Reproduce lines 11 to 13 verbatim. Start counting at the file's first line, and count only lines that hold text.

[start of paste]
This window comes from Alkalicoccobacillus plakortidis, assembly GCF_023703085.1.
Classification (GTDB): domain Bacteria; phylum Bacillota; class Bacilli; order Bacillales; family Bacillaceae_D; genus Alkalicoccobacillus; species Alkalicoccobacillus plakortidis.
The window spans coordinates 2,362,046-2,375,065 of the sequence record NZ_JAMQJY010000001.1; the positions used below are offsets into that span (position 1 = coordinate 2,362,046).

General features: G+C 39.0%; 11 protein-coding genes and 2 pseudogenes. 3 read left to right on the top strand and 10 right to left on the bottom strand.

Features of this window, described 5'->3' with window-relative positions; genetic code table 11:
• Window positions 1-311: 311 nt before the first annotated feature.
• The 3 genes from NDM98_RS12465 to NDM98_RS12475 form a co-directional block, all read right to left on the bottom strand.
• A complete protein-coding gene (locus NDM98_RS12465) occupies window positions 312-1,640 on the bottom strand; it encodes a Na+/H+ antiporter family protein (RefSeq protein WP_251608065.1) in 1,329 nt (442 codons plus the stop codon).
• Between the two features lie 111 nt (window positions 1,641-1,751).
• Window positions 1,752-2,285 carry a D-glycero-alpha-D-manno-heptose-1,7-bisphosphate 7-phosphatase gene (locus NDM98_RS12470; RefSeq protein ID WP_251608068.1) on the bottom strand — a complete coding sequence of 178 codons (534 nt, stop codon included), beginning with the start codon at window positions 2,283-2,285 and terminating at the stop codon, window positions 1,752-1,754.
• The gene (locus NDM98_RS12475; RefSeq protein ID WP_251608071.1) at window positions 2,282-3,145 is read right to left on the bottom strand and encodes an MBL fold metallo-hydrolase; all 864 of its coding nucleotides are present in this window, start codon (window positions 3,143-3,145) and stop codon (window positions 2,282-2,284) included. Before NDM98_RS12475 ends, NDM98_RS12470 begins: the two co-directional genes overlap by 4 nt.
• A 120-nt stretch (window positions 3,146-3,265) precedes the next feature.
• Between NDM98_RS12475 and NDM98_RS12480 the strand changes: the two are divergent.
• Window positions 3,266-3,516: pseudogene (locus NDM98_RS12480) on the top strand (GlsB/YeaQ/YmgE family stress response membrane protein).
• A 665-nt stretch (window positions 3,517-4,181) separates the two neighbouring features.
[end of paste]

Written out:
• The gene (locus NDM98_RS12475; RefSeq protein ID WP_251608071.1) at window positions 2,282-3,145 is read right to left on the bottom strand and encodes an MBL fold metallo-hydrolase; all 864 of its coding nucleotides are present in this window, start codon (window positions 3,143-3,145) and stop codon (window positions 2,282-2,284) included. Before NDM98_RS12475 ends, NDM98_RS12470 begins: the two co-directional genes overlap by 4 nt.
• A 120-nt stretch (window positions 3,146-3,265) precedes the next feature.
• Between NDM98_RS12475 and NDM98_RS12480 the strand changes: the two are divergent.